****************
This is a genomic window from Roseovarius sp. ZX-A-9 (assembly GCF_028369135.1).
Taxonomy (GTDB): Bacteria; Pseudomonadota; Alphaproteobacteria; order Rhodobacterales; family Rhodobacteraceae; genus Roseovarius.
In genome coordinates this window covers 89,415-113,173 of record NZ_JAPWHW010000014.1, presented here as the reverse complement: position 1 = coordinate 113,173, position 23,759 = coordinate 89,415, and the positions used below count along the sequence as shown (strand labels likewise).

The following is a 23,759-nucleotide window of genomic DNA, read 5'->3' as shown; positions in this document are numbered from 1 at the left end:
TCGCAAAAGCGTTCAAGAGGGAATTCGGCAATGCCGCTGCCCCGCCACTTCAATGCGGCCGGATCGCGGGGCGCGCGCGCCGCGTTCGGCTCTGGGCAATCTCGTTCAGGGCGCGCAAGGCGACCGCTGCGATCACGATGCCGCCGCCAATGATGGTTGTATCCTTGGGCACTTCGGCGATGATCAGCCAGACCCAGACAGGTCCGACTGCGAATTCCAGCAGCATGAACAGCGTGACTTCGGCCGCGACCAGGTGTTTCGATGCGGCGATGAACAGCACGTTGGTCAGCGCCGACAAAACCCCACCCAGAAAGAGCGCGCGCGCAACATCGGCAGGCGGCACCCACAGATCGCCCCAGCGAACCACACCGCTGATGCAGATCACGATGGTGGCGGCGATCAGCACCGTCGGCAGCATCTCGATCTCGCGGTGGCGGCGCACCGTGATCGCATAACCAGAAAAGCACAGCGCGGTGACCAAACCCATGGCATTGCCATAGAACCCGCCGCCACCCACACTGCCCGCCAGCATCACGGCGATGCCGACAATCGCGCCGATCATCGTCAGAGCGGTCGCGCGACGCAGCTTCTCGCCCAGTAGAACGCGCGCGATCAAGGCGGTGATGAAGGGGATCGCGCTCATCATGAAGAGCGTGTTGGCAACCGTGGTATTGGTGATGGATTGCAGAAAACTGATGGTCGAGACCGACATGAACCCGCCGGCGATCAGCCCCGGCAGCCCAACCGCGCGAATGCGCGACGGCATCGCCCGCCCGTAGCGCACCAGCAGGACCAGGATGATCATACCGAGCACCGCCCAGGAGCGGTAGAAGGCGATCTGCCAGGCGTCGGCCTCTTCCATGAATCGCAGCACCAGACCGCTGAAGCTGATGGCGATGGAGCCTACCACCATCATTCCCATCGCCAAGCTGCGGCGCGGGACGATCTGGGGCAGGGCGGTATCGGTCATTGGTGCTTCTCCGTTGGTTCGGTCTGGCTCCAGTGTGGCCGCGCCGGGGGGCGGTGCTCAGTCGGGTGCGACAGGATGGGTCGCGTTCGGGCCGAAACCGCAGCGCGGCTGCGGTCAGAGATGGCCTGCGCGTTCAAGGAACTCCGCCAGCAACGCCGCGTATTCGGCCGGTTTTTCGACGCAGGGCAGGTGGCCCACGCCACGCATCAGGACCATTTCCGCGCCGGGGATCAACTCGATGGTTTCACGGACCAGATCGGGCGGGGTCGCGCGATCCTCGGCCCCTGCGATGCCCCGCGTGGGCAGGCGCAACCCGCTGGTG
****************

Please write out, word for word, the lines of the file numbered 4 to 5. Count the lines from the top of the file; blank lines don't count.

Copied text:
The following is a 23,759-nucleotide window of genomic DNA, read 5'->3' as shown; positions in this document are numbered from 1 at the left end:
TCGCAAAAGCGTTCAAGAGGGAATTCGGCAATGCCGCTGCCCCGCCACTTCAATGCGGCCGGATCGCGGGGCGCGCGCGCCGCGTTCGGCTCTGGGCAATCTCGTTCAGGGCGCGCAAGGCGACCGCTGCGATCACGATGCCGCCGCCAATGATGGTTGTATCCTTGGGCACTTCGGCGATGATCAGCCAGACCCAGACAGGTCCGACTGCGAATTCCAGCAGCATGAACAGCGTGACTTCGGCCGCGACCAGGTGTTTCGATGCGGCGATGAACAGCACGTTGGTCAGCGCCGACAAAACCCCACCCAGAAAGAGCGCGCGCGCAACATCGGCAGGCGGCACCCACAGATCGCCCCAGCGAACCACACCGCTGATGCAGATCACGATGGTGGCGGCGATCAGCACCGTCGGCAGCATCTCGATCTCGCGGTGGCGGCGCACCGTGATCGCATAACCAGAAAAGCACAGCGCGGTGACCAAACCCATGGCATTGCCATAGAACCCGCCGCCACCCACACTGCCCGCCAGCATCACGGCGATGCCGACAATCGCGCCGATCATCGTCAGAGCGGTCGCGCGACGCAGCTTCTCGCCCAGTAGAACGCGCGCGATCAAGGCGGTGATGAAGGGGATCGCGCTCATCATGAAGAGCGTGTTGGCAACCGTGGTATTGGTGATGGATTGCAGAAAACTGATGGTCGAGACCGACATGAACCCGCCGGCGATCAGCCCCGGCAGCCCAACCGCGCGAATGCGCGACGGCATCGCCCGCCCGTAGCGCACCAGCAGGACCAGGATGATCATACCGAGCACCGCCCAGGAGCGGTAGAAGGCGATCTGCCAGGCGTCGGCCTCTTCCATGAATCGCAGCACCAGACCGCTGAAGCTGATGGCGATGGAGCCTACCACCATCATTCCCATCGCCAAGCTGCGGCGCGGGACGATCTGGGGCAGGGCGGTATCGGTCATTGGTGCTTCTCCGTTGGTTCGGTCTGGCTCCAGTGTGGCCGCGCCGGGGGGCGGTGCTCAGTCGGGTGCGACAGGATGGGTCGCGTTCGGGCCGAAACCGCAGCGCGGCTGCGGTCAGAGATGGCCTGCGCGTTCAAGGAACTCCGCCAGCAACGCCGCGTATTCGGCCGGTTTTTCGACGCAGGGCAGGTGGCCCACGCCACGCATCAGGACCATTTCCGCGCCGGGGATCAACTCGATGGTTTCACGGACCAGATCGGGCGGGGTCGCGCGATCCTCGGCCCCTGCGATGCCCCGCGTGGGCAGGCGCAACCCGCTGGTG